Origins of the IAD
About our merger, and the history of the former units and services that became the Institute for Academic Development.
The merging of existing units
The IAD was initiated in January 2010 by merging a number of pre-existing units and services, all of which have had important national and international reputations:
- the Centre for Teaching, Learning and Assessment (TLA)
- the Postgraduate Transferable Skills Unit (transkills)
- the Researcher Development Programme
History of the previous units
Centre for Teaching, Learning and Assessment (TLA)
The Centre for Teaching, Learning and Assessment (TLA) was established in 1985, building on a programme of activities stretching back to 1970 and mounted under the auspices of the University's TLA Committee.
It aimed to help the University achieve high standards in undergraduate and postgraduate teaching and learning with a remit that included not only the professional development of teaching staff but more general responsibilities for the support of innovation and dissemination of good practice in teaching, and providing advice to students on their learning.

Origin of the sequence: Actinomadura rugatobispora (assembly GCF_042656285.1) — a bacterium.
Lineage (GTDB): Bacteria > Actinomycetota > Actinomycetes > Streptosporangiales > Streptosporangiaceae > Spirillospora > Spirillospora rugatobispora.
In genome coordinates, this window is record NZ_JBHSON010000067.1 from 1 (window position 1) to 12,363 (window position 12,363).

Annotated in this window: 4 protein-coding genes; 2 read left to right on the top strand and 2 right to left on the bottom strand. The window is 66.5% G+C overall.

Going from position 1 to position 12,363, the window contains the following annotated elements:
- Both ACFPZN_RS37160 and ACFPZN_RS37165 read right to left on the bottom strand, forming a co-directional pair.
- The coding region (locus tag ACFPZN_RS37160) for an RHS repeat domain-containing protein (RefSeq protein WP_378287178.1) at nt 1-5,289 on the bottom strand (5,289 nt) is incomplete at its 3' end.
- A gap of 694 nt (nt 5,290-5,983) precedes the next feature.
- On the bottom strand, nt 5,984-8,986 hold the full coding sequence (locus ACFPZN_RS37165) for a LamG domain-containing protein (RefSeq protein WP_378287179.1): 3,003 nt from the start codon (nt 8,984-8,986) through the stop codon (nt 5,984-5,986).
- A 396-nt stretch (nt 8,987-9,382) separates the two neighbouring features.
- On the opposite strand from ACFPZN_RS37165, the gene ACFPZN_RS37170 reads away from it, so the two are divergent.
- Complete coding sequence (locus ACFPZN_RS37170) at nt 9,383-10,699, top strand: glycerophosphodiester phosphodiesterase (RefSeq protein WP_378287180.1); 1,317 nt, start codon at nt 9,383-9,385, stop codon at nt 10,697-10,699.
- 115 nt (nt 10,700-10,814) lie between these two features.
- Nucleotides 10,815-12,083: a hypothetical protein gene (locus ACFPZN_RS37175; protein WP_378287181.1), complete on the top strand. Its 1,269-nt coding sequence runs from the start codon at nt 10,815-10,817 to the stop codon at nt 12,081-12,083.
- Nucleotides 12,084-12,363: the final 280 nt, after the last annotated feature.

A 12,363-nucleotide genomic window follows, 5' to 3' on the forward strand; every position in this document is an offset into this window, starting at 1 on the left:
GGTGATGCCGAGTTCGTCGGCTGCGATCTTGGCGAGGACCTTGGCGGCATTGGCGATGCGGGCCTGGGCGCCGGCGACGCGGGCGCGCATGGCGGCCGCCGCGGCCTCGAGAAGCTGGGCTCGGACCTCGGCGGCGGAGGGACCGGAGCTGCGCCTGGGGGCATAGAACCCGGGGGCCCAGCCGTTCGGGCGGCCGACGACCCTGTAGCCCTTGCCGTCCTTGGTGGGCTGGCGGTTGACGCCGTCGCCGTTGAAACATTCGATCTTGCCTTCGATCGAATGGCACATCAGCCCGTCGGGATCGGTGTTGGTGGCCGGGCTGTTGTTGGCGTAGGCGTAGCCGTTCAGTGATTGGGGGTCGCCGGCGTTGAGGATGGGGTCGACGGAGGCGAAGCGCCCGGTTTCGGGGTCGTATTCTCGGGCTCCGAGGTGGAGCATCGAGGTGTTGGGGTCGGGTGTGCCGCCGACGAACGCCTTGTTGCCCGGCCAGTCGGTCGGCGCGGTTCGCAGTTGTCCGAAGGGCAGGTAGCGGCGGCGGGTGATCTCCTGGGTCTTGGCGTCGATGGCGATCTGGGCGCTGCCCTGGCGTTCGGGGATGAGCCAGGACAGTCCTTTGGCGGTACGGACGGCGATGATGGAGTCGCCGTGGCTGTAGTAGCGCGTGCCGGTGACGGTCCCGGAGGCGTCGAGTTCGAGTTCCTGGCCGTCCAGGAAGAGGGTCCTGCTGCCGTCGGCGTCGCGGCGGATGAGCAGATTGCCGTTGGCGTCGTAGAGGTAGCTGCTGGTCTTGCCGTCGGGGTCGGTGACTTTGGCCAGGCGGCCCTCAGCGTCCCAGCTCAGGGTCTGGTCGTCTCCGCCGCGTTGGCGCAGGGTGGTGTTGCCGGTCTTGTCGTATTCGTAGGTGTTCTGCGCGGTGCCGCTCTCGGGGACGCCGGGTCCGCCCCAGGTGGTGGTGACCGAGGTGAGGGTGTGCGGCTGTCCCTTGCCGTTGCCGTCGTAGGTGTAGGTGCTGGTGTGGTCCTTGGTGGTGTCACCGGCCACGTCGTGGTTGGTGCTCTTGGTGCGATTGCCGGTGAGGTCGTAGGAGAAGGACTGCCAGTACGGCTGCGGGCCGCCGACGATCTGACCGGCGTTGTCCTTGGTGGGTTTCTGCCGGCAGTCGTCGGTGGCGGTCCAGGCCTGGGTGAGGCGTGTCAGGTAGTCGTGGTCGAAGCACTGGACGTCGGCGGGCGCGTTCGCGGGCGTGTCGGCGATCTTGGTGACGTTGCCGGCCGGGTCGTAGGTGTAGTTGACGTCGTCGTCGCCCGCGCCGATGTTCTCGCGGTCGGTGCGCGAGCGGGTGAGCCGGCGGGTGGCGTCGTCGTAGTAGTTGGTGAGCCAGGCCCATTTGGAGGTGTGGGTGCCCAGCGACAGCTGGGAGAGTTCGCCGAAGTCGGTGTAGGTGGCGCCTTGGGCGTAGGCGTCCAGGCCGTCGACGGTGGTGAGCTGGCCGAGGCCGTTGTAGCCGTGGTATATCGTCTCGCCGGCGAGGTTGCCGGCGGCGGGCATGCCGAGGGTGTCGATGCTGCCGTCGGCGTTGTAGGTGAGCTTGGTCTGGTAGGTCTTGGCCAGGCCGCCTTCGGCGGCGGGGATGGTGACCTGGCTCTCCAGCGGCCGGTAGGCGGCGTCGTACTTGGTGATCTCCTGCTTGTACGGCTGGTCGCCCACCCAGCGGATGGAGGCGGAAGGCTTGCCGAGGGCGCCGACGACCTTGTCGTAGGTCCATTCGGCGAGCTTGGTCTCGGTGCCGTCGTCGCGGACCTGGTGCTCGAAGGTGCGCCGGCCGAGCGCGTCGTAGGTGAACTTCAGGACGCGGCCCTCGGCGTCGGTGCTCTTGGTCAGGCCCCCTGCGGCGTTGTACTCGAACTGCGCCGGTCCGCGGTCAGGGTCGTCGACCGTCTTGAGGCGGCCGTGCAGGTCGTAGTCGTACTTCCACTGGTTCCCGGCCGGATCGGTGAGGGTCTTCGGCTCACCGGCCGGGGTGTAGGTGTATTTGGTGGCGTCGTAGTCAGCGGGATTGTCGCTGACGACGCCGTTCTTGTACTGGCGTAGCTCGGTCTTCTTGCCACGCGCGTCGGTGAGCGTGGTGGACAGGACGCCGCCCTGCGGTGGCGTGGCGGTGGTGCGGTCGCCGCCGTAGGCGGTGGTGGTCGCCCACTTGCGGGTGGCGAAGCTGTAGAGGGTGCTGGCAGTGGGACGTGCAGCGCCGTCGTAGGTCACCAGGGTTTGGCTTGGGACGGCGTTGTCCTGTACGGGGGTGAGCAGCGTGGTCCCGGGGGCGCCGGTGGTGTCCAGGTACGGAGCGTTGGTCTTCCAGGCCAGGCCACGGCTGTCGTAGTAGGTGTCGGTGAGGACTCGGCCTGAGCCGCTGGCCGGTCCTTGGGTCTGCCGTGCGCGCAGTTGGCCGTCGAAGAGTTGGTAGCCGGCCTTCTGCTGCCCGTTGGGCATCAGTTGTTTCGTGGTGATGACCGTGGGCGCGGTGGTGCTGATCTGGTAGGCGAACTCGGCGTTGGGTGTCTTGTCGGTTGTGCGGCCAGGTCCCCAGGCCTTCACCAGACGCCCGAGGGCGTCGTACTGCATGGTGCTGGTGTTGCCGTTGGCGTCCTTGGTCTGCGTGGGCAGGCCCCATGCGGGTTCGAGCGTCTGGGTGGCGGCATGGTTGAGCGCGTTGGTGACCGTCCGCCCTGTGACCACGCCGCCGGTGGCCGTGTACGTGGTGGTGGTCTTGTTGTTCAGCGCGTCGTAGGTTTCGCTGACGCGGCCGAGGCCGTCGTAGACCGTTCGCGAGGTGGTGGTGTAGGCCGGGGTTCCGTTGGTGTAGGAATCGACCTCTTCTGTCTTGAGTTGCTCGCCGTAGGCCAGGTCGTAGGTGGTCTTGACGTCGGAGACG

Postgraduate Transferable Skills Unit (transkills)
The transkills unit was established in 1997 by the then Faculties of Science & Engineering and Medicine & Veterinary Medicine to support PhD researchers successfully complete their studies and prepare for future careers.
By 2003/04 transkills had a University wide and broader remit, partly linked to funding from the UK Research Councils to implement the recommendations of Gareth Roberts’ ‘SET for success’ review of research and training (2001) report.
This remit included:
- central programmes of skills courses and career development support
- embedded workshops within disciplinary Graduate Schools
- the Business and Enterprise Training programme
- supervisor briefing events
- support for some specific Masters Programmes
Researcher Development Programme
The Researcher Development Programme was founded in the mid-late 1990s, and was based in the University's Corporate Human Resources unit. It was founded to support the University's research staff, many of whom were on fixed-term contracts. Its provision has grown substantially over the years, to provide a full range of skills training and career management support for research staff.
Researcher development staff have also been involved in a range of other support initiatives, including:
- developing and supporting the University's Code of Practice for the Management of Research Staff
- supporting the implementation of the UK Concordat to Support the Career Development of Researchers